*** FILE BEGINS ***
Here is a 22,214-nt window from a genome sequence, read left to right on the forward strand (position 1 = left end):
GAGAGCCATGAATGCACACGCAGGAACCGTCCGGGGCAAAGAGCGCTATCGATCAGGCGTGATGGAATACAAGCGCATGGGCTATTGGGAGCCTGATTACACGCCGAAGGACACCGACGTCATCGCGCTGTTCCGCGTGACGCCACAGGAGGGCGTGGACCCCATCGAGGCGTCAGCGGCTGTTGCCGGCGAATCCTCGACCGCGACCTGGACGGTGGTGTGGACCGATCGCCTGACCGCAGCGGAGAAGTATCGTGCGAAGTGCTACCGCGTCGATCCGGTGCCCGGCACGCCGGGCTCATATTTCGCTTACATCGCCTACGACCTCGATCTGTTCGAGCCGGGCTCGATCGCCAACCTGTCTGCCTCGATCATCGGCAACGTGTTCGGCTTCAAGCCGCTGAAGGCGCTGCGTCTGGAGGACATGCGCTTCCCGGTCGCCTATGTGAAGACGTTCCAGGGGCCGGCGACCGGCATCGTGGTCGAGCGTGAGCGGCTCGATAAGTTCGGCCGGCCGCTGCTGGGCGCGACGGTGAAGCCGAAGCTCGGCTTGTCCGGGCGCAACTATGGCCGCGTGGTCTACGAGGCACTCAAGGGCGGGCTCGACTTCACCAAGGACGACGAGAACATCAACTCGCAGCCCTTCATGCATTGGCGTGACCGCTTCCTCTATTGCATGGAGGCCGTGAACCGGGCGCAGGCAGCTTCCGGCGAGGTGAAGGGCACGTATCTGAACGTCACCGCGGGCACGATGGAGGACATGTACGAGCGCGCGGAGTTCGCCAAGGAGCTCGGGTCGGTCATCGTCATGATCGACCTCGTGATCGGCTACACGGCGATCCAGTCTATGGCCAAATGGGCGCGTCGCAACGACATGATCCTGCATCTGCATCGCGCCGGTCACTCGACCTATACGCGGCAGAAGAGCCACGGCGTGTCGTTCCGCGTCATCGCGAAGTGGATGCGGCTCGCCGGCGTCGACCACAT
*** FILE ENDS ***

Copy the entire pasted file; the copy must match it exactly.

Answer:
Here is a 22,214-nt window from a genome sequence, read left to right on the forward strand (position 1 = left end):
GAGAGCCATGAATGCACACGCAGGAACCGTCCGGGGCAAAGAGCGCTATCGATCAGGCGTGATGGAATACAAGCGCATGGGCTATTGGGAGCCTGATTACACGCCGAAGGACACCGACGTCATCGCGCTGTTCCGCGTGACGCCACAGGAGGGCGTGGACCCCATCGAGGCGTCAGCGGCTGTTGCCGGCGAATCCTCGACCGCGACCTGGACGGTGGTGTGGACCGATCGCCTGACCGCAGCGGAGAAGTATCGTGCGAAGTGCTACCGCGTCGATCCGGTGCCCGGCACGCCGGGCTCATATTTCGCTTACATCGCCTACGACCTCGATCTGTTCGAGCCGGGCTCGATCGCCAACCTGTCTGCCTCGATCATCGGCAACGTGTTCGGCTTCAAGCCGCTGAAGGCGCTGCGTCTGGAGGACATGCGCTTCCCGGTCGCCTATGTGAAGACGTTCCAGGGGCCGGCGACCGGCATCGTGGTCGAGCGTGAGCGGCTCGATAAGTTCGGCCGGCCGCTGCTGGGCGCGACGGTGAAGCCGAAGCTCGGCTTGTCCGGGCGCAACTATGGCCGCGTGGTCTACGAGGCACTCAAGGGCGGGCTCGACTTCACCAAGGACGACGAGAACATCAACTCGCAGCCCTTCATGCATTGGCGTGACCGCTTCCTCTATTGCATGGAGGCCGTGAACCGGGCGCAGGCAGCTTCCGGCGAGGTGAAGGGCACGTATCTGAACGTCACCGCGGGCACGATGGAGGACATGTACGAGCGCGCGGAGTTCGCCAAGGAGCTCGGGTCGGTCATCGTCATGATCGACCTCGTGATCGGCTACACGGCGATCCAGTCTATGGCCAAATGGGCGCGTCGCAACGACATGATCCTGCATCTGCATCGCGCCGGTCACTCGACCTATACGCGGCAGAAGAGCCACGGCGTGTCGTTCCGCGTCATCGCGAAGTGGATGCGGCTCGCCGGCGTCGACCACAT